In my last article, I discussed Texas House Bill 453, and the way it would attempt to change the decision making process as it relates to a judge’s child custody decisions. I mentioned that the “best interest” of the child is always the key consideration for courts. Texas Family Code Section 153.002 states “the best interest of the child shall always be the primary consideration of the court in determining the issues of conservatorship and possession of and access to the child.
But what exactly is “best interest of the child” and what goes into a court’s consideration of best interest. The leading case on this issue is Holley v. Adams, 544 S.W.2d 367 (Tex. 1976). The Holley case sets forth nine factors to be “considered by the courts in ascertaining the best interest of the child.” Those factors include:
1. the desires of the child;
2. the emotional and physical needs of the child now and in the future;
3. the emotional and physical danger to the child now and in the future;
4. the parental abilities of the individuals seeking custody;
5. the programs available to assist these individuals to promote the best interest of the child;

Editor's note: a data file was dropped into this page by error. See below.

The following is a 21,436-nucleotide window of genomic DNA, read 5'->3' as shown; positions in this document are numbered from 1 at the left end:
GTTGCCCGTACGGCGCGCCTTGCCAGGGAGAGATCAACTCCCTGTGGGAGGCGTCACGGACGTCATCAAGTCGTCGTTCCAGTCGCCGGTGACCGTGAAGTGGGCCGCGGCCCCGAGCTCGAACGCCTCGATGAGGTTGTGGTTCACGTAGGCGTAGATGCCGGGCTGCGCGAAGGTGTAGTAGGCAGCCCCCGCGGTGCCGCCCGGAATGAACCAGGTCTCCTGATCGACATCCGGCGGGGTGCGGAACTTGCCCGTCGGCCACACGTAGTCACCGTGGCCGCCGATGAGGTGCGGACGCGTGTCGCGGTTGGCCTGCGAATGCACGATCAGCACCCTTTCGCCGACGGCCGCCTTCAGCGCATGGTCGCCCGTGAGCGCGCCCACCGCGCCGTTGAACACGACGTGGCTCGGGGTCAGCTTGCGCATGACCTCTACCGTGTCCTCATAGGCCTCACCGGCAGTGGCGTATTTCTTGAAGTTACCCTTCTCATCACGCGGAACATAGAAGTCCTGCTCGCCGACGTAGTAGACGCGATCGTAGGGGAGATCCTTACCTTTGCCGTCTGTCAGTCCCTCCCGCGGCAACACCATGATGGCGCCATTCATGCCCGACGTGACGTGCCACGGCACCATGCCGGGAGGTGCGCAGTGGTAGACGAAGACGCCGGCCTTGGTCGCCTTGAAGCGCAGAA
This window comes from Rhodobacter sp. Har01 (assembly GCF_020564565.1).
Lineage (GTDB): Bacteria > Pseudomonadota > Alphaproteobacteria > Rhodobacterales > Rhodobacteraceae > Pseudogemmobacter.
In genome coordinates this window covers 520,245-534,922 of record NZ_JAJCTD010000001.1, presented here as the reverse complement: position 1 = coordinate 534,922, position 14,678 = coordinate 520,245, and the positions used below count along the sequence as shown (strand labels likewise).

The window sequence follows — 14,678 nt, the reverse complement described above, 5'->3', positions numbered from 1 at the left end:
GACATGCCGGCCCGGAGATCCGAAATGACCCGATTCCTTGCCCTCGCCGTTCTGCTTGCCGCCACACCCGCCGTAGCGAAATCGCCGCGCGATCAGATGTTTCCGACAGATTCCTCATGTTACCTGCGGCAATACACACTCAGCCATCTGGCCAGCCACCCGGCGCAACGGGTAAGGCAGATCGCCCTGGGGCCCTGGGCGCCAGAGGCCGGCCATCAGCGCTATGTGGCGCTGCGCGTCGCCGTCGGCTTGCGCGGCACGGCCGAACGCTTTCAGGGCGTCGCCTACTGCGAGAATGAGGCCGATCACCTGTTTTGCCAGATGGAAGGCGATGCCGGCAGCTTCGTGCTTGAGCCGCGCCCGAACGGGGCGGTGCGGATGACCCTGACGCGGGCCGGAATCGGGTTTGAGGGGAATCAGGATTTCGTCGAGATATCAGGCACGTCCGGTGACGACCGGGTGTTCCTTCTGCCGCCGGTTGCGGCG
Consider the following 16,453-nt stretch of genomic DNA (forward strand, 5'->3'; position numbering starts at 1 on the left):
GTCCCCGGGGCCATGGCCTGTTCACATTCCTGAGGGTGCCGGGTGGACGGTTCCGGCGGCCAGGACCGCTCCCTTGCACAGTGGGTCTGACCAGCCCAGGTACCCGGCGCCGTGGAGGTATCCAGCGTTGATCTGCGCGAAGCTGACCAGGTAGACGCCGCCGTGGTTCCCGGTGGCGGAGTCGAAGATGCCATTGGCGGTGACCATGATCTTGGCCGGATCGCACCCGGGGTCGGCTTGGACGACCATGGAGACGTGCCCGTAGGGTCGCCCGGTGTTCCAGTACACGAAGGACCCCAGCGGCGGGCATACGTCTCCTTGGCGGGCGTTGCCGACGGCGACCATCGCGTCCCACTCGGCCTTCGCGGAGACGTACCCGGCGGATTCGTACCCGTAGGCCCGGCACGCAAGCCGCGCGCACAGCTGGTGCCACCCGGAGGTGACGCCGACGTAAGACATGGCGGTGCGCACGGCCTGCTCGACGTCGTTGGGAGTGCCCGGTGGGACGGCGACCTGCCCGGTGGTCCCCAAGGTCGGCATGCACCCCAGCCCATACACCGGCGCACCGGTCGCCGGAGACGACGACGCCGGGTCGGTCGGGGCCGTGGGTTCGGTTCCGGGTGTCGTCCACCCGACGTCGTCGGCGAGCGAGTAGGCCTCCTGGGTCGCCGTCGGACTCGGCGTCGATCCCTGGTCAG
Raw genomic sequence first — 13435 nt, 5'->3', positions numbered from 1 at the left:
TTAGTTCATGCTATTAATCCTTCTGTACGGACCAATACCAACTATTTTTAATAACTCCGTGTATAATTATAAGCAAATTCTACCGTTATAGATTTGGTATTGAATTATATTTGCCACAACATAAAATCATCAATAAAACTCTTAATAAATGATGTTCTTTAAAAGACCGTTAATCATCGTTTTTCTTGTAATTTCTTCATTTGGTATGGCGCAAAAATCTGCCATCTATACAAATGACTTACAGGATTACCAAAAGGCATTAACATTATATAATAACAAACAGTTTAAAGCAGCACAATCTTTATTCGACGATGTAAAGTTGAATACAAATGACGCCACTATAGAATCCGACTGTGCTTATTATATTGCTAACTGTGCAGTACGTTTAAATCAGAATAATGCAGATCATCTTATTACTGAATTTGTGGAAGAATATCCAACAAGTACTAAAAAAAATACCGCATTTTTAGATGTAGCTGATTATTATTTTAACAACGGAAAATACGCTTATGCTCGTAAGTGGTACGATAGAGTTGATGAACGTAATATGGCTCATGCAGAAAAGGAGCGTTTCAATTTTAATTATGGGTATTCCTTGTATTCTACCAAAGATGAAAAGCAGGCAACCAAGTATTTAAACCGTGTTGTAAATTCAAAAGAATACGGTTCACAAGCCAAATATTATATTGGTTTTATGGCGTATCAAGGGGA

6. the plans for the child by these individuals or by the agency seeking custody;
7. the stability of the home or proposed placement;
8. the acts or omissions of the parent which may indicate that the existing parent-child relationship is not a property one; and
9. any excuse for the acts or omissions of the parent.
However, the Holley court goes on to say that the above factors are “by no means exhaustive, but does indicate a number of considerations which either have been or would appear to be pertinent.”
When custody is at issue it is essential to that you understand these factors and how they go into the best interest of the child standard. You and your attorney should discuss the factors and strategize how each of them fits the unique circumstances of your case.
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